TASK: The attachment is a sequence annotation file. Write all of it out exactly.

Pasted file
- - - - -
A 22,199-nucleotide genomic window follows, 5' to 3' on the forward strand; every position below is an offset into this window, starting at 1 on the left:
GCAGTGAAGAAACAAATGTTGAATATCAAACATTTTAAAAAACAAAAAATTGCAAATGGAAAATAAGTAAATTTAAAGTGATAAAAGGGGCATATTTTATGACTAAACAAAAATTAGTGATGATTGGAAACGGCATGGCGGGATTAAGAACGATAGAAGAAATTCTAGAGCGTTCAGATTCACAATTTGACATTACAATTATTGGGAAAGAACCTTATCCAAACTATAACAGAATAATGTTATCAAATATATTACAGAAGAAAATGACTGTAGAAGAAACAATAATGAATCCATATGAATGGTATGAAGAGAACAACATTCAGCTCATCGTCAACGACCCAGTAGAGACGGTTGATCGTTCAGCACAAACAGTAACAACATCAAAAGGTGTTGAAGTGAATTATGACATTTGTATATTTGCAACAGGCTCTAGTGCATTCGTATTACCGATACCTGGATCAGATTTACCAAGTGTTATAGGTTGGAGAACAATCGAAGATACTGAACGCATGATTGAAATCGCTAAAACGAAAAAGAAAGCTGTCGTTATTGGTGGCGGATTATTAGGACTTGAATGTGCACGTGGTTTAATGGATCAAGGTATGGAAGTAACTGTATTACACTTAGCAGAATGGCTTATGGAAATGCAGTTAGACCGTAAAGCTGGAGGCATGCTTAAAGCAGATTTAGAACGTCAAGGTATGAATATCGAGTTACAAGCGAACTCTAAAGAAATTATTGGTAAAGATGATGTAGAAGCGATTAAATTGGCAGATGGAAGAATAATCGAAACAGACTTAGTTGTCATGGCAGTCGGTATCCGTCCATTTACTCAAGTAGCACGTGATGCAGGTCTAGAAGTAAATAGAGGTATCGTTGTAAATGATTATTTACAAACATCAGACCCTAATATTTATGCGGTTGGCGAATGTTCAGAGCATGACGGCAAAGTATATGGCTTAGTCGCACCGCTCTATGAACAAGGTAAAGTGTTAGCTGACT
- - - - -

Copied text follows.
A 22,199-nucleotide genomic window follows, 5' to 3' on the forward strand; every position below is an offset into this window, starting at 1 on the left:
GCAGTGAAGAAACAAATGTTGAATATCAAACATTTTAAAAAACAAAAAATTGCAAATGGAAAATAAGTAAATTTAAAGTGATAAAAGGGGCATATTTTATGACTAAACAAAAATTAGTGATGATTGGAAACGGCATGGCGGGATTAAGAACGATAGAAGAAATTCTAGAGCGTTCAGATTCACAATTTGACATTACAATTATTGGGAAAGAACCTTATCCAAACTATAACAGAATAATGTTATCAAATATATTACAGAAGAAAATGACTGTAGAAGAAACAATAATGAATCCATATGAATGGTATGAAGAGAACAACATTCAGCTCATCGTCAACGACCCAGTAGAGACGGTTGATCGTTCAGCACAAACAGTAACAACATCAAAAGGTGTTGAAGTGAATTATGACATTTGTATATTTGCAACAGGCTCTAGTGCATTCGTATTACCGATACCTGGATCAGATTTACCAAGTGTTATAGGTTGGAGAACAATCGAAGATACTGAACGCATGATTGAAATCGCTAAAACGAAAAAGAAAGCTGTCGTTATTGGTGGCGGATTATTAGGACTTGAATGTGCACGTGGTTTAATGGATCAAGGTATGGAAGTAACTGTATTACACTTAGCAGAATGGCTTATGGAAATGCAGTTAGACCGTAAAGCTGGAGGCATGCTTAAAGCAGATTTAGAACGTCAAGGTATGAATATCGAGTTACAAGCGAACTCTAAAGAAATTATTGGTAAAGATGATGTAGAAGCGATTAAATTGGCAGATGGAAGAATAATCGAAACAGACTTAGTTGTCATGGCAGTCGGTATCCGTCCATTTACTCAAGTAGCACGTGATGCAGGTCTAGAAGTAAATAGAGGTATCGTTGTAAATGATTATTTACAAACATCAGACCCTAATATTTATGCGGTTGGCGAATGTTCAGAGCATGACGGCAAAGTATATGGCTTAGTCGCACCGCTCTATGAACAAGGTAAAGTGTTAGCTGACT